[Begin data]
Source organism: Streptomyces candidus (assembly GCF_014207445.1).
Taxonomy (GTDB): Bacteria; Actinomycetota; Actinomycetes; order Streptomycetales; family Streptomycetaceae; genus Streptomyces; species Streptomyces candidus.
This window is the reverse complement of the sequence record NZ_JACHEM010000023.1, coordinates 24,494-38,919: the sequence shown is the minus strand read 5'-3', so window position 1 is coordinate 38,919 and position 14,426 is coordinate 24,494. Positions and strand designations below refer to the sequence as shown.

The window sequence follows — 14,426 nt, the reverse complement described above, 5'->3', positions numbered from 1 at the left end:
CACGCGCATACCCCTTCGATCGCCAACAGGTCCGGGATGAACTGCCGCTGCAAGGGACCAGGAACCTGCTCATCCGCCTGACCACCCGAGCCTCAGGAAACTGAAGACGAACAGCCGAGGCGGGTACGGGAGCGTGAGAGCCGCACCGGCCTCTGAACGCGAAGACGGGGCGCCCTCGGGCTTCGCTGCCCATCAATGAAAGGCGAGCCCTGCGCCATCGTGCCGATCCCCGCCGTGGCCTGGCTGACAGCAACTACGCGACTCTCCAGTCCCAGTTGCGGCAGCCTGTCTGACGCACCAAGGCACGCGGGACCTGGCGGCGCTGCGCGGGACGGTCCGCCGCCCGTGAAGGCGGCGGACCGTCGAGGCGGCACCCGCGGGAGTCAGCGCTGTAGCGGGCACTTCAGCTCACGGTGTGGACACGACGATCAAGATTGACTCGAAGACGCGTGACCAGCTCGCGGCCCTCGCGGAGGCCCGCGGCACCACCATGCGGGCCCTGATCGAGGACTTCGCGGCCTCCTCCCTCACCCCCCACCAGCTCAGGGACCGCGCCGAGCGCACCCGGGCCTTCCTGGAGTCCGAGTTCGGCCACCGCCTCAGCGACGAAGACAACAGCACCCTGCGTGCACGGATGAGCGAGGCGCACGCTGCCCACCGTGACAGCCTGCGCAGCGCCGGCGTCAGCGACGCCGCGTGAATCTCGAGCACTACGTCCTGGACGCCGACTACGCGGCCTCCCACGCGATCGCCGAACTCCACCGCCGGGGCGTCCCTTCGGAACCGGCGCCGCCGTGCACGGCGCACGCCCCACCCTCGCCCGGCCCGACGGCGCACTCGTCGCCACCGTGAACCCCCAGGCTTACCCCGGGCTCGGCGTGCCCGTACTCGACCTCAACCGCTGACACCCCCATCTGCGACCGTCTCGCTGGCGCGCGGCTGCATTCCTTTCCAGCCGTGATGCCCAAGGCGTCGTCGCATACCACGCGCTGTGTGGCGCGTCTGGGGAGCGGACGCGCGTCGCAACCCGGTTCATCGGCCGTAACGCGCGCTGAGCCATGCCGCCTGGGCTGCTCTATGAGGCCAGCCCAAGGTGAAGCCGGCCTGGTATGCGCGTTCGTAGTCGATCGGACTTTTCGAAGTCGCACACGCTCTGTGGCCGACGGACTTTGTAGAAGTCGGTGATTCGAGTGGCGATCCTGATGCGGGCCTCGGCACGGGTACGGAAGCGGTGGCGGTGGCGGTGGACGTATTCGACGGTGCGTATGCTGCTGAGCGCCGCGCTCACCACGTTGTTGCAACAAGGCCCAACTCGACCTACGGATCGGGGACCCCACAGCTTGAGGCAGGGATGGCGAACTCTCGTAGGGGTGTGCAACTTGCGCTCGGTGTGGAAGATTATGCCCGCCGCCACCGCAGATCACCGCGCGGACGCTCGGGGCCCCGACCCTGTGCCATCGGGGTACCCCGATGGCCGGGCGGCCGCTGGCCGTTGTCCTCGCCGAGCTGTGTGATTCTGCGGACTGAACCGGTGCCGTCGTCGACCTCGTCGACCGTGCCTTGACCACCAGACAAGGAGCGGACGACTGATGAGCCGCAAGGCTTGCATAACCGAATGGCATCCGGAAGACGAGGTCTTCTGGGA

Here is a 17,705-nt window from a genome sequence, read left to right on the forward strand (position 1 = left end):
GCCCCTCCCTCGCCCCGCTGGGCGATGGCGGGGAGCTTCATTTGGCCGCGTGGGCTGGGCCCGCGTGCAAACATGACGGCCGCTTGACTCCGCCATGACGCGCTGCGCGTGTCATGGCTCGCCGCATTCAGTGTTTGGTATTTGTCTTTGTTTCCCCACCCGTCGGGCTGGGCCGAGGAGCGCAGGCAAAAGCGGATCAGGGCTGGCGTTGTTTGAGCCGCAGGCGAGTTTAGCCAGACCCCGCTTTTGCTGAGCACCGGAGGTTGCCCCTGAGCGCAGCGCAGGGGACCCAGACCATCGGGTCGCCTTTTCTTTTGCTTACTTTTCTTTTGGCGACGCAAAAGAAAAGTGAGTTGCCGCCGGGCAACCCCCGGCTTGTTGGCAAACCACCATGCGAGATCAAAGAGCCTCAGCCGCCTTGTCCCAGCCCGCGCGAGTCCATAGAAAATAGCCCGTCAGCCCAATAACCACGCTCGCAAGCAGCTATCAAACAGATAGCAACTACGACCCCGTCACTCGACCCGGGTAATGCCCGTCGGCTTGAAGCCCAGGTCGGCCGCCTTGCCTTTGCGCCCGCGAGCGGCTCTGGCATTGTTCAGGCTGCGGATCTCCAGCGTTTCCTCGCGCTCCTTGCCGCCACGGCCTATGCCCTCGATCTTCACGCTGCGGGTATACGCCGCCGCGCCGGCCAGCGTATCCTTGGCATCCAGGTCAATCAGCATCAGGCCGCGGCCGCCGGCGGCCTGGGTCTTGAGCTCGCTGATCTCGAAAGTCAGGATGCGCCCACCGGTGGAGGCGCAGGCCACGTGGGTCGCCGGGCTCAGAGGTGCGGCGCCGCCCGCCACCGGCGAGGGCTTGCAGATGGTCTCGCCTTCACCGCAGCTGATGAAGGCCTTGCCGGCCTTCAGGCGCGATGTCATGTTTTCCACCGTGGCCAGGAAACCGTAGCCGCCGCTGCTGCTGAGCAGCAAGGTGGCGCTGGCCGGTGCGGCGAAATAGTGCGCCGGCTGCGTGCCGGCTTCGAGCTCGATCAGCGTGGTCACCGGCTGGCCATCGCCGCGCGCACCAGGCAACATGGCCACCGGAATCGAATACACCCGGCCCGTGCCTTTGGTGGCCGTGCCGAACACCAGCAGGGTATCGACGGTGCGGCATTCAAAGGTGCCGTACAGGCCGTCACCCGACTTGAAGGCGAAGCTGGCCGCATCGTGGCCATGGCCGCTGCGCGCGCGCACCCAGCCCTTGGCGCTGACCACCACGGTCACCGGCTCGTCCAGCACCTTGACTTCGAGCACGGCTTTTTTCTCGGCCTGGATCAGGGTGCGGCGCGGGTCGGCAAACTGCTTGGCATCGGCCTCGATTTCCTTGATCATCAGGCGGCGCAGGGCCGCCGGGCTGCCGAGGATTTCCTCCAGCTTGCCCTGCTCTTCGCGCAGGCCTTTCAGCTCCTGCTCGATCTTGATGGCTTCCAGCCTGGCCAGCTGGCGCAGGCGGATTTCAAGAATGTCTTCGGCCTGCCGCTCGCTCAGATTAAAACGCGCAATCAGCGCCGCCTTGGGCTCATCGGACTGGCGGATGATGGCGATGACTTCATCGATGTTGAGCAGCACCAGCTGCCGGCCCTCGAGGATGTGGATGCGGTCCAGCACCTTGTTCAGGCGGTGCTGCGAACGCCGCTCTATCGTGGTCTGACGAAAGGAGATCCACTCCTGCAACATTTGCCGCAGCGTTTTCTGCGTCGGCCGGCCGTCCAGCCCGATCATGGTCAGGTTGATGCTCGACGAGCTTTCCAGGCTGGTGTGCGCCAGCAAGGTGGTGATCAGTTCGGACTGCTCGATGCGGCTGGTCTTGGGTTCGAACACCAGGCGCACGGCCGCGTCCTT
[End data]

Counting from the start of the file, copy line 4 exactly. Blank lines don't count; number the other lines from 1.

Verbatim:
The window sequence follows — 14,426 nt, the reverse complement described above, 5'->3', positions numbered from 1 at the left end: